Jude Schimmel is a high school superstar basketball player in Portland, Oregon, but her parents are used to the kind of attention that comes with that status since Jude’s older sister, Shoni, was a high school hoops demigoddess in Portland last year.
Shoni is now a star at the University of Louisville, and the big question all basketball season was, “Where will Jude go next year?” She considered several schools and many wooed her, but Jude wants to play against the best and with the best, so when Louisville offered her a scholarship, her decision was easy to make. Jude will be a Cardinal next fall. P
Perhaps the best way to get a sense of Jude’s abilities on the court is to ask an opposing coach, someone who has had the good fortune of watching her play—and the bad fortune of coaching against her.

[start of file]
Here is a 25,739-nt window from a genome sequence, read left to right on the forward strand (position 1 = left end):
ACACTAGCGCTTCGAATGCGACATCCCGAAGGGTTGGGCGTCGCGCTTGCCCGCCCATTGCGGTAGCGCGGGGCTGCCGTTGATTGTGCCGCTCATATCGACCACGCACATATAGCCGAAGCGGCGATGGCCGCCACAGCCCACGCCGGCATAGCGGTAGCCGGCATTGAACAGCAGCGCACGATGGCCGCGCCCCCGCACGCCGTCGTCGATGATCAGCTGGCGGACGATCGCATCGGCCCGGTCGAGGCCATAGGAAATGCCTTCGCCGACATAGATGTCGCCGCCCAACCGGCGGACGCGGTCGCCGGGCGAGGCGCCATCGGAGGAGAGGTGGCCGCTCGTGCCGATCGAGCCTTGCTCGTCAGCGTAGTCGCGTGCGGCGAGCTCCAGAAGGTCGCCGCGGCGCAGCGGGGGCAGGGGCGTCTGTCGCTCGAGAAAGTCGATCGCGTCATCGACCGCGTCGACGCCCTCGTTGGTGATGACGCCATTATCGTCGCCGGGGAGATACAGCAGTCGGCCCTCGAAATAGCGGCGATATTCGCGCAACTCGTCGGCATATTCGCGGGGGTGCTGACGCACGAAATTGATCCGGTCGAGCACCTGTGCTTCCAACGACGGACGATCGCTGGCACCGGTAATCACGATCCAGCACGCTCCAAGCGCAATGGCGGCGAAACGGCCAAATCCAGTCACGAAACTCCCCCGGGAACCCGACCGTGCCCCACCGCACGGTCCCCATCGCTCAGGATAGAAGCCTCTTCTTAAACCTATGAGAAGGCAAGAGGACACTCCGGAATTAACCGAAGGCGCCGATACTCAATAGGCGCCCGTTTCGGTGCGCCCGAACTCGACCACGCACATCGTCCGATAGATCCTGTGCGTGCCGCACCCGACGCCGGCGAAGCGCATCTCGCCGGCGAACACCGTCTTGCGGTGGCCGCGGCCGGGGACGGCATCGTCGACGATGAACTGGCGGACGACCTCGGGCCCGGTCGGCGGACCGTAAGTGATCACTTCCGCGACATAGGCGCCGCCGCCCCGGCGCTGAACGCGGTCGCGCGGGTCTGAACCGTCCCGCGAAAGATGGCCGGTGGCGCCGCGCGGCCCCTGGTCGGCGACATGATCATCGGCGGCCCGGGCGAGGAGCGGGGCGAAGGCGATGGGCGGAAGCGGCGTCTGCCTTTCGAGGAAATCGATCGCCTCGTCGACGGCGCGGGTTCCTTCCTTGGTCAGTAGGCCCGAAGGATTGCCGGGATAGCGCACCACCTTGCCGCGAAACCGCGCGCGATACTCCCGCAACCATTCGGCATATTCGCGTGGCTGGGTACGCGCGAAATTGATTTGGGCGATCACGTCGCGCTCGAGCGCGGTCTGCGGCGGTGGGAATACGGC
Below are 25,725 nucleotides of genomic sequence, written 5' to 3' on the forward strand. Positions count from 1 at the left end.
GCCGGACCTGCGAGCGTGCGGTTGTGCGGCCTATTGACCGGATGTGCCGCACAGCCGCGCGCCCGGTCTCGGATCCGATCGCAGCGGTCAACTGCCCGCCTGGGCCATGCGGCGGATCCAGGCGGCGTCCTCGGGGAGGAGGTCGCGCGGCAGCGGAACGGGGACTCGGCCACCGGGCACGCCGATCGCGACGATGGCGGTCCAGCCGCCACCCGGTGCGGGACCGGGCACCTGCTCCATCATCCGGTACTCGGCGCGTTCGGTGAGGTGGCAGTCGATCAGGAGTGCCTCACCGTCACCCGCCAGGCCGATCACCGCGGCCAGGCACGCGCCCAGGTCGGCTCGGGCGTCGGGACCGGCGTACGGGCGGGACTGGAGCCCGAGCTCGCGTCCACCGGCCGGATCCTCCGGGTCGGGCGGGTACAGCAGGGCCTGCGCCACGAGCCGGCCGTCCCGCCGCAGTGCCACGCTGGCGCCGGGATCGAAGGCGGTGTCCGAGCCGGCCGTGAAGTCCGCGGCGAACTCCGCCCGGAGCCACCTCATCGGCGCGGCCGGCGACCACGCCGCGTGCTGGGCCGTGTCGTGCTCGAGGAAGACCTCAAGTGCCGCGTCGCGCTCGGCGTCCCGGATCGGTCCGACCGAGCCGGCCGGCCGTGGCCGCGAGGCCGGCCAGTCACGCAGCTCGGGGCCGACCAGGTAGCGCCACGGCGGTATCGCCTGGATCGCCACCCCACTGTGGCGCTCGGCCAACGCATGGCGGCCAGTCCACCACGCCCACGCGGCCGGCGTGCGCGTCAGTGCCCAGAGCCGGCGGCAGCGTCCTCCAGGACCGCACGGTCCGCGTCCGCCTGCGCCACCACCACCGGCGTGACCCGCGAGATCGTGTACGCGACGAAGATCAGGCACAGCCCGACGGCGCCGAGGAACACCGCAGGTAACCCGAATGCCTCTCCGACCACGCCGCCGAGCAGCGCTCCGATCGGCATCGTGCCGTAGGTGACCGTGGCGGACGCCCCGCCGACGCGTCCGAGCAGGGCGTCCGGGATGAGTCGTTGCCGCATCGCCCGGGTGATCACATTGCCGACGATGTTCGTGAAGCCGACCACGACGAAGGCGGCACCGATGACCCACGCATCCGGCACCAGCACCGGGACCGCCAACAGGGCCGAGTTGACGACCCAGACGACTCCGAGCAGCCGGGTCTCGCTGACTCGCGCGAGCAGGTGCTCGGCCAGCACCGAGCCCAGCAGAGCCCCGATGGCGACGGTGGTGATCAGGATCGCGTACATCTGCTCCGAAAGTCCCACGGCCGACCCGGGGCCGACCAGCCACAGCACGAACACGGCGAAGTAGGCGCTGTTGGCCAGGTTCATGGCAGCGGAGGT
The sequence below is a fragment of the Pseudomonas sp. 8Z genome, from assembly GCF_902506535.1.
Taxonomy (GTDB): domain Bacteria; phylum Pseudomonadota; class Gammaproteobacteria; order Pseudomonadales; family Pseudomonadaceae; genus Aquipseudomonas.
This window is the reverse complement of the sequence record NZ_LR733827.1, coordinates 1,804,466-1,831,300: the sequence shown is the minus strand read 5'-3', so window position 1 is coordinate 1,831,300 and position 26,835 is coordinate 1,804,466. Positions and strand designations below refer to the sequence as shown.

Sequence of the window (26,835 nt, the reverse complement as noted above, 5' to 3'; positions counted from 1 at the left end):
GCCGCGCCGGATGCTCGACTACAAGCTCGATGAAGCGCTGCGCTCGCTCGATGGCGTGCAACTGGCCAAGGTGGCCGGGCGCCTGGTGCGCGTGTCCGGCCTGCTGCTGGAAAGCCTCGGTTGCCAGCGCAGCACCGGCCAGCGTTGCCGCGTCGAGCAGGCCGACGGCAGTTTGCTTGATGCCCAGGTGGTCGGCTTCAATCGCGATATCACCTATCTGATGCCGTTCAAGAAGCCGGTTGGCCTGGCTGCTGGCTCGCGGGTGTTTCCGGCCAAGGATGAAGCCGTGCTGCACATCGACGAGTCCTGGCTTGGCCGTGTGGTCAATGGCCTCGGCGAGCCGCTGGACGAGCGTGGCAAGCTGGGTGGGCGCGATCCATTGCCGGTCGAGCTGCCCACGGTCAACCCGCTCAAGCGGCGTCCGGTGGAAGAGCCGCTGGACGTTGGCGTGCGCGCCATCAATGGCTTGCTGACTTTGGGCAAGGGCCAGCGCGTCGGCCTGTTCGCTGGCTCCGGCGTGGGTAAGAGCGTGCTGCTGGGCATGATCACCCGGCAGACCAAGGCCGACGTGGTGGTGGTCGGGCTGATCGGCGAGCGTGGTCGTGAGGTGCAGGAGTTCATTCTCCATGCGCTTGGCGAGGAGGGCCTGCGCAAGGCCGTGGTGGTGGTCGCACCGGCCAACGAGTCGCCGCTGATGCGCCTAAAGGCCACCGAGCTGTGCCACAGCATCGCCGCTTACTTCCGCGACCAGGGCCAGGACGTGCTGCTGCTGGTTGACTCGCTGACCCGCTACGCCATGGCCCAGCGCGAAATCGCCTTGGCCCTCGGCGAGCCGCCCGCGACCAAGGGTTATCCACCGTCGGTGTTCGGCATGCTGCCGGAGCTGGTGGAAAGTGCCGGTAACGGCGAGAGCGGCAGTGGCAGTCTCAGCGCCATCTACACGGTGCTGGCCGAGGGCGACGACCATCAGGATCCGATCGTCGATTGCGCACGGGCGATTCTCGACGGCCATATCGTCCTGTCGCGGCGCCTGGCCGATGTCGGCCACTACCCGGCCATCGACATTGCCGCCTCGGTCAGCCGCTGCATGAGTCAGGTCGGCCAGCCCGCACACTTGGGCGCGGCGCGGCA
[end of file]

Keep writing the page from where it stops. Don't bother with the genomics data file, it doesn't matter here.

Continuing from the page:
Ed Marcell coaches at Cleveland High School, a rival of Franklin High School, where Jude played and where her mother, Ceci Moses, has been the coach for the past three years. “When both those girls came to the Portland area I already knew about Shoni but we didn’t even know there was such a thing as a Jude,” Ed said with a laugh. “When we played them the first year, Shoni was injured so I got to meet Jude. Early in the game, I was on the bench talking with one of my players and I saw Jude stop in front of me. I thought she was stopping to pass the ball. Almost at half-court, she put the ball up for a shot and when it went in I was stunned,” he laughed again. “It totally blew my mind she had so much range for her size. Not only that but she can dribble and shoot with both hands. Watching this young lady play, I was in awe. She’s petite and doesn’t look like a basketball player but once she gets on the court, you can’t stop her.”